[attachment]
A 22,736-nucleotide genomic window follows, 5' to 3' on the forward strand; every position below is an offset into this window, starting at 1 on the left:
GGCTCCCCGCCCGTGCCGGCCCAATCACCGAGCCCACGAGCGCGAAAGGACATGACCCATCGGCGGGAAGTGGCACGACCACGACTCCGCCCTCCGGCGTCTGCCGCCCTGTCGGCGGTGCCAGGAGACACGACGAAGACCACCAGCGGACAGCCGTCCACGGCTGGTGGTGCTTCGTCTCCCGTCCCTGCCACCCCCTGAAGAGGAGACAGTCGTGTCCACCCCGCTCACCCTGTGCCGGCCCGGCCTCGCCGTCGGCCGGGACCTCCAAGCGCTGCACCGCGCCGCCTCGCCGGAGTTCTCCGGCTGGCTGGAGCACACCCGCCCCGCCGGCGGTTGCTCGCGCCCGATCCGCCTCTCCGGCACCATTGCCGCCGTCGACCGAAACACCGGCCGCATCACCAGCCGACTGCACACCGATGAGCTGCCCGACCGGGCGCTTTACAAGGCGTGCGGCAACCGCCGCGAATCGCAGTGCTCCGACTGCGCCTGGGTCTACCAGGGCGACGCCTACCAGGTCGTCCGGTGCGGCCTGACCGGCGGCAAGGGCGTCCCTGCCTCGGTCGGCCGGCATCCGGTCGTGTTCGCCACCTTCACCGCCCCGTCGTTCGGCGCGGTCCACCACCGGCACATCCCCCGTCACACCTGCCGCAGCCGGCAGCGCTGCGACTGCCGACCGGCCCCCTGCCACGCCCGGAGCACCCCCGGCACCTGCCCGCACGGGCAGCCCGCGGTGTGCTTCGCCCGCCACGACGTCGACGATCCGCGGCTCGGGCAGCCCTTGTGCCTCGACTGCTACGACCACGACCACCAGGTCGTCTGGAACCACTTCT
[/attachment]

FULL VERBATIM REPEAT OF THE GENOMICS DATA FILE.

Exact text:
A 22,736-nucleotide genomic window follows, 5' to 3' on the forward strand; every position below is an offset into this window, starting at 1 on the left:
GGCTCCCCGCCCGTGCCGGCCCAATCACCGAGCCCACGAGCGCGAAAGGACATGACCCATCGGCGGGAAGTGGCACGACCACGACTCCGCCCTCCGGCGTCTGCCGCCCTGTCGGCGGTGCCAGGAGACACGACGAAGACCACCAGCGGACAGCCGTCCACGGCTGGTGGTGCTTCGTCTCCCGTCCCTGCCACCCCCTGAAGAGGAGACAGTCGTGTCCACCCCGCTCACCCTGTGCCGGCCCGGCCTCGCCGTCGGCCGGGACCTCCAAGCGCTGCACCGCGCCGCCTCGCCGGAGTTCTCCGGCTGGCTGGAGCACACCCGCCCCGCCGGCGGTTGCTCGCGCCCGATCCGCCTCTCCGGCACCATTGCCGCCGTCGACCGAAACACCGGCCGCATCACCAGCCGACTGCACACCGATGAGCTGCCCGACCGGGCGCTTTACAAGGCGTGCGGCAACCGCCGCGAATCGCAGTGCTCCGACTGCGCCTGGGTCTACCAGGGCGACGCCTACCAGGTCGTCCGGTGCGGCCTGACCGGCGGCAAGGGCGTCCCTGCCTCGGTCGGCCGGCATCCGGTCGTGTTCGCCACCTTCACCGCCCCGTCGTTCGGCGCGGTCCACCACCGGCACATCCCCCGTCACACCTGCCGCAGCCGGCAGCGCTGCGACTGCCGACCGGCCCCCTGCCACGCCCGGAGCACCCCCGGCACCTGCCCGCACGGGCAGCCCGCGGTGTGCTTCGCCCGCCACGACGTCGACGATCCGCGGCTCGGGCAGCCCTTGTGCCTCGACTGCTACGACCACGACCACCAGGTCGTCTGGAACCACTTCT